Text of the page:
News, Culture & Society

Leaders simulated a pandemic and we’re not ready

The world is not ready for an ‘inevitable’ pandemic, according to the World Bank after simulating four global outbreaks. 

In a series of 90-minute sessions, ministers from 12 countries as well as the World Health Organization and the Centers for Disease Control and Prevention tackled ‘realistic’ hypothetical scenarios of a deadly disease crossing borders, tracking news and social media.

It is an attempt to assess why the global response to 2014’s Ebola outbreak was so sloppy, and to fill those gaps before another disaster strikes. 

But senior figures involved in the simulations have told the Washington Post we are not ready. 

One of the biggest flaws, experts said, is an outdated approach to social media, and the fact that agencies are not accustomed – or not eager – to embrace a culture of publishing information and updates in real time as the general public does.  

The four simulations in the last year are part of a broad attempt to assess why the global response to 2014’s Ebola outbreak was so sloppy (pictured: Red Cross workers in Monrovia)

‘We’re frankly not ready for a medium-sized [pandemic],’ Ron Klain, President Obama’s chief of staff who acted as the Ebola czar during the epidemic three years ago, told the newspaper, when asked if we could handle a global one.

Tim Evans, senior director for health, nutrition and population at the World Bank, agreed with Klain, adding: ‘We realized that people were just making it up as they were going along, including us.’

But he warned that the bank is trying to ‘prepare much more systematically to be ready for the 100 percent probability we will be dealing with this again. Probably sooner than we expect.’ 

The issues are so far-reaching it is hard to pinpoint specific targets, experts said. 

However, chief among them is an outdated approach to social media.

According to the Post, the latest simulation – held at the World Bank’s annual meeting this month – involved a hypothetical Instagram post about a cruise ship worker infected with a deadly disease (similar to a situation that happened during the Ebola outbreak).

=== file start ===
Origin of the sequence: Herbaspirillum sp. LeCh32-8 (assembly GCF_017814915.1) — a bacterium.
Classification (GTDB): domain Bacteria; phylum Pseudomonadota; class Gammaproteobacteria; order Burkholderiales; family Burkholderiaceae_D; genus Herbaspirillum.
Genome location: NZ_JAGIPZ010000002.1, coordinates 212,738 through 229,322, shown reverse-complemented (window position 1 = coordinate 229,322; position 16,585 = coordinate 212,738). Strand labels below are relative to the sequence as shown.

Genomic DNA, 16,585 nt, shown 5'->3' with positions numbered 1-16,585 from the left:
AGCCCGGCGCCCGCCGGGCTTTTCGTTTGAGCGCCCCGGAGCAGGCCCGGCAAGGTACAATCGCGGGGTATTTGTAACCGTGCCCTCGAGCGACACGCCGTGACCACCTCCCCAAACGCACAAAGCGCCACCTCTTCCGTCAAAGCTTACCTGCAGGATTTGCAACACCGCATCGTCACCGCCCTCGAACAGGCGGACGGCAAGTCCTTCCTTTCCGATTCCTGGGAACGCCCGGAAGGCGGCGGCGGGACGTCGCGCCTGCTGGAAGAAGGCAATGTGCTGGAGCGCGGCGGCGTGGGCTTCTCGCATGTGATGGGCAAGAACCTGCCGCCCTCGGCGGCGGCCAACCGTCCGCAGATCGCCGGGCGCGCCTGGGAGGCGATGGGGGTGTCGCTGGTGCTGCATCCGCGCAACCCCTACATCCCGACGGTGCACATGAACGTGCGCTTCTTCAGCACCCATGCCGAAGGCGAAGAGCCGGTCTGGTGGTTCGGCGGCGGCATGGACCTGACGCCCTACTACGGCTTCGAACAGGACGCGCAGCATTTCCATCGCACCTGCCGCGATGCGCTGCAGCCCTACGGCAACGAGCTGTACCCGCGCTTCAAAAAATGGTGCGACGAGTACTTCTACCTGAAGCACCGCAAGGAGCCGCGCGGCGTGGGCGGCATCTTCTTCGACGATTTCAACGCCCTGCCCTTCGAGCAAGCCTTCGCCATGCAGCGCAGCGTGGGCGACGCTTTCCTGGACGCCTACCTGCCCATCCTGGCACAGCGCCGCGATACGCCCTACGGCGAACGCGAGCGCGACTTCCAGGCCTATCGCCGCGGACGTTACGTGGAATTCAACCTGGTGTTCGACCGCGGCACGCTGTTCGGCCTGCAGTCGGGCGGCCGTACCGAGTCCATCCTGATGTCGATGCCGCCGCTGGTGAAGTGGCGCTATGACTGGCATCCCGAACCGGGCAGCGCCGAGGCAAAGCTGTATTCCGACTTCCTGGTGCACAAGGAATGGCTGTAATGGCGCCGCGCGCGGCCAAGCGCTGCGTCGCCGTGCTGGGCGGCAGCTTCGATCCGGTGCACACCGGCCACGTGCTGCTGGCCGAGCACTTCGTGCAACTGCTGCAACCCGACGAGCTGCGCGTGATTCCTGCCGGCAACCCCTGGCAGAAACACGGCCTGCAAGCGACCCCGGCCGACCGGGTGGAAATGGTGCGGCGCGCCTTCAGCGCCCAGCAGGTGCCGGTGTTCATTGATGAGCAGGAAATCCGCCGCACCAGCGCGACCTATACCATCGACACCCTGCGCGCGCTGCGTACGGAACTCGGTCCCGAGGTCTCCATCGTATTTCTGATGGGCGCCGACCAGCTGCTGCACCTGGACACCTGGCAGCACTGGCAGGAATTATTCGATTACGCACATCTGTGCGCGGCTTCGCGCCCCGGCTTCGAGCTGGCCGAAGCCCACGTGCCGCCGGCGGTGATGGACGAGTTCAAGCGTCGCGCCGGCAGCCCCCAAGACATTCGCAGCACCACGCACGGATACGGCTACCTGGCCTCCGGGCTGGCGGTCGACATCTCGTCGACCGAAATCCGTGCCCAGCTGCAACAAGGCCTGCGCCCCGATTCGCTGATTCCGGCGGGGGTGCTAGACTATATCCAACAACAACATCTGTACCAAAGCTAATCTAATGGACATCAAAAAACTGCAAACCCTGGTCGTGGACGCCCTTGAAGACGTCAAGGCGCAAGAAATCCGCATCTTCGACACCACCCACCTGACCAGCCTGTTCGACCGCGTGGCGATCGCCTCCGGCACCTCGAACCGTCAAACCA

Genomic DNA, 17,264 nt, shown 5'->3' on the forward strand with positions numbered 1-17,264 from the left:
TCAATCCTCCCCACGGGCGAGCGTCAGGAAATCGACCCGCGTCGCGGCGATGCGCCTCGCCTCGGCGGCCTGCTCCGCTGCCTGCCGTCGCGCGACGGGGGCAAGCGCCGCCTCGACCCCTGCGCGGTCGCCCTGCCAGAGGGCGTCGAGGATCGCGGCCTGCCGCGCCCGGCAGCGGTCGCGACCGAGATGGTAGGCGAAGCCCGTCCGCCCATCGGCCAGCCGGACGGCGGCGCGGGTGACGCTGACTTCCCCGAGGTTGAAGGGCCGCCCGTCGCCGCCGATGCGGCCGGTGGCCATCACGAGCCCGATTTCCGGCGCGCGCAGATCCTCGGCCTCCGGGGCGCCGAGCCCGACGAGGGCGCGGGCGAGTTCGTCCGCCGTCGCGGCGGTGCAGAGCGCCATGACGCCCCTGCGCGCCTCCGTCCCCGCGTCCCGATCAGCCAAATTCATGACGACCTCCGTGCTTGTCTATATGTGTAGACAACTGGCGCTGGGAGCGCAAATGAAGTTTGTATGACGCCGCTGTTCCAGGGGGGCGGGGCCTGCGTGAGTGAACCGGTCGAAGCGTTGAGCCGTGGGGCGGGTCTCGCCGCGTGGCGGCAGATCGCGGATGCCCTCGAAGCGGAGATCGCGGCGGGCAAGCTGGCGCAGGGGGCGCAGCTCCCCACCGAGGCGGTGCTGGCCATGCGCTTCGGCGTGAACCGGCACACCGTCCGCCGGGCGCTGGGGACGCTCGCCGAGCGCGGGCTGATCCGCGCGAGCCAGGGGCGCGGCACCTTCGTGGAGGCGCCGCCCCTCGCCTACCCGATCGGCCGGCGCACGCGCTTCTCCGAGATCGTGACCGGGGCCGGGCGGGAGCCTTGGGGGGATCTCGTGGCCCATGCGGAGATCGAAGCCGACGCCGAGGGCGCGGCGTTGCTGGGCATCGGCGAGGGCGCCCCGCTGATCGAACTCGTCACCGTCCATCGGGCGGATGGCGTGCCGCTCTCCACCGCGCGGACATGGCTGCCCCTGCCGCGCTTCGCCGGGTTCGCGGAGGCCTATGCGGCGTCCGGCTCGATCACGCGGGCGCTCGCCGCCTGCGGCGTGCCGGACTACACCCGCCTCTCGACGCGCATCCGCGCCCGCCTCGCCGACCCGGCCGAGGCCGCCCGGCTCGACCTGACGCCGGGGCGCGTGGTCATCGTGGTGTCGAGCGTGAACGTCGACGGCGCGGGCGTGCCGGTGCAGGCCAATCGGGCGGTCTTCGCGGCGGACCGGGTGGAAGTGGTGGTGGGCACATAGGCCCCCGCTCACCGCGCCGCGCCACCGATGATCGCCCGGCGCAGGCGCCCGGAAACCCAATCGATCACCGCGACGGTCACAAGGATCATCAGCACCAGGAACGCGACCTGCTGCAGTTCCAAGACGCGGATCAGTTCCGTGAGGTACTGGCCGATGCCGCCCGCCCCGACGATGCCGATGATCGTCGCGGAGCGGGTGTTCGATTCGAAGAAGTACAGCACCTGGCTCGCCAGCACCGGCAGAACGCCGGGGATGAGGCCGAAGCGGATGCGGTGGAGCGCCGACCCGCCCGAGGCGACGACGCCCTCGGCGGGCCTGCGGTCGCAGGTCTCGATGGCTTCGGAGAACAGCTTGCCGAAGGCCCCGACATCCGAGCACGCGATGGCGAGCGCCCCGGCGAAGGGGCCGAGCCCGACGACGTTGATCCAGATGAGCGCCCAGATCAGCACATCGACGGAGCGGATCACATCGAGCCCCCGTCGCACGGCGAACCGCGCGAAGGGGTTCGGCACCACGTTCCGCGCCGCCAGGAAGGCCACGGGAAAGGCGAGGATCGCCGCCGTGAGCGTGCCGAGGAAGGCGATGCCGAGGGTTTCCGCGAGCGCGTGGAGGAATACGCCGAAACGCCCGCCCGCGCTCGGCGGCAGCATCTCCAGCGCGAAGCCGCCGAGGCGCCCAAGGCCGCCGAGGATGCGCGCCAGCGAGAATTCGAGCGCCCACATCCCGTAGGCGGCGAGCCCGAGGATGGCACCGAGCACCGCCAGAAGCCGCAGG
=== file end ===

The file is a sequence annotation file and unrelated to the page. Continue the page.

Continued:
Ministers were tasked with reacting to the post by coordinating with the relevant ministers in other departments and countries, as well as making public service announcement to protect the general public and control the threat. 

Klain told the Post that seemed to be the underlying problem: government agencies did not know how to use ‘non-traditional communication methods’ – such as social media and WhatsApp – to impart information in a fluid and speedy way. 

Agencies also seemed hamstrung by the culture of sporadic (i.e. once-daily) updates, rather than to-the-minute updates, regardless of the hour of the day. 

Nations are also hampered by fears of denting tourism. 

During the Ebola epidemic, government officials in outbreak zones were accused of drip-feeding information, for fear of what such a catastrophic outbreak could do to their economy. 

A similar accusation was leveled at Puerto Rico last year during the Zika outbreak, when the rate of official cases of Zika diagnoses was far lower than hospitals and newspapers were reporting. 

The World Bank has not publicly shared its advice for remedying these disconnects between nations and agencies, and all of the simulations are done off-the-record. 

There have been four in the past year – one at last year’s World Bank meeting, one in Switzerland in collaboration with the Gates foundation in January, one at the G20 summit in July, and the latest at this year’s World Bank meeting. 

Experts expect another four, if not more, in the next year amid rising rates of antibiotic resistance and looming fears of a deadly influenza outbreak.  


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